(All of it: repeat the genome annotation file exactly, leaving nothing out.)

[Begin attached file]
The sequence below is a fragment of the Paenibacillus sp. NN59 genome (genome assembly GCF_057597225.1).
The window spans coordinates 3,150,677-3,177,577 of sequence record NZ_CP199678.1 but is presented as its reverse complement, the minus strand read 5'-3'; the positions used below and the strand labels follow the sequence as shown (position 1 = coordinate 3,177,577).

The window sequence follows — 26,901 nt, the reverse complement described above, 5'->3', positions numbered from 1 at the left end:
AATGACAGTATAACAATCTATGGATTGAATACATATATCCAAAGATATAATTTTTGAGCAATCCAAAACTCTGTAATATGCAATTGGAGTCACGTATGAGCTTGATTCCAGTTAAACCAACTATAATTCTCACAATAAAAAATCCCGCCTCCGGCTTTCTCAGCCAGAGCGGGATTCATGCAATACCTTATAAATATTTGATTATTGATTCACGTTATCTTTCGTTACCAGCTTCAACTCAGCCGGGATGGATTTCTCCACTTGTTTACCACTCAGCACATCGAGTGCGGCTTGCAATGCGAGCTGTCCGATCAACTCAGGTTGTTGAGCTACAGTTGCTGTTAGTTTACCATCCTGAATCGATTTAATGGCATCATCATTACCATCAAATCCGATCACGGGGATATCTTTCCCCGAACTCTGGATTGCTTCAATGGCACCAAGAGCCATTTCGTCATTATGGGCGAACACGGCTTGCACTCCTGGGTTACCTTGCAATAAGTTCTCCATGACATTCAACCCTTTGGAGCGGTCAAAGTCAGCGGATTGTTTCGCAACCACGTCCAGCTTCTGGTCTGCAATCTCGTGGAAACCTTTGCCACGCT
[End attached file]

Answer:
The sequence below is a fragment of the Paenibacillus sp. NN59 genome (genome assembly GCF_057597225.1).
The window spans coordinates 3,150,677-3,177,577 of sequence record NZ_CP199678.1 but is presented as its reverse complement, the minus strand read 5'-3'; the positions used below and the strand labels follow the sequence as shown (position 1 = coordinate 3,177,577).

The window sequence follows — 26,901 nt, the reverse complement described above, 5'->3', positions numbered from 1 at the left end:
AATGACAGTATAACAATCTATGGATTGAATACATATATCCAAAGATATAATTTTTGAGCAATCCAAAACTCTGTAATATGCAATTGGAGTCACGTATGAGCTTGATTCCAGTTAAACCAACTATAATTCTCACAATAAAAAATCCCGCCTCCGGCTTTCTCAGCCAGAGCGGGATTCATGCAATACCTTATAAATATTTGATTATTGATTCACGTTATCTTTCGTTACCAGCTTCAACTCAGCCGGGATGGATTTCTCCACTTGTTTACCACTCAGCACATCGAGTGCGGCTTGCAATGCGAGCTGTCCGATCAACTCAGGTTGTTGAGCTACAGTTGCTGTTAGTTTACCATCCTGAATCGATTTAATGGCATCATCATTACCATCAAATCCGATCACGGGGATATCTTTCCCCGAACTCTGGATTGCTTCAATGGCACCAAGAGCCATTTCGTCATTATGGGCGAACACGGCTTGCACTCCTGGGTTACCTTGCAATAAGTTCTCCATGACATTCAACCCTTTGGAGCGGTCAAAGTCAGCGGATTGTTTCGCAACCACGTCCAGCTTCTGGTCTGCAATCTCGTGGAAACCTTTGCCACGCT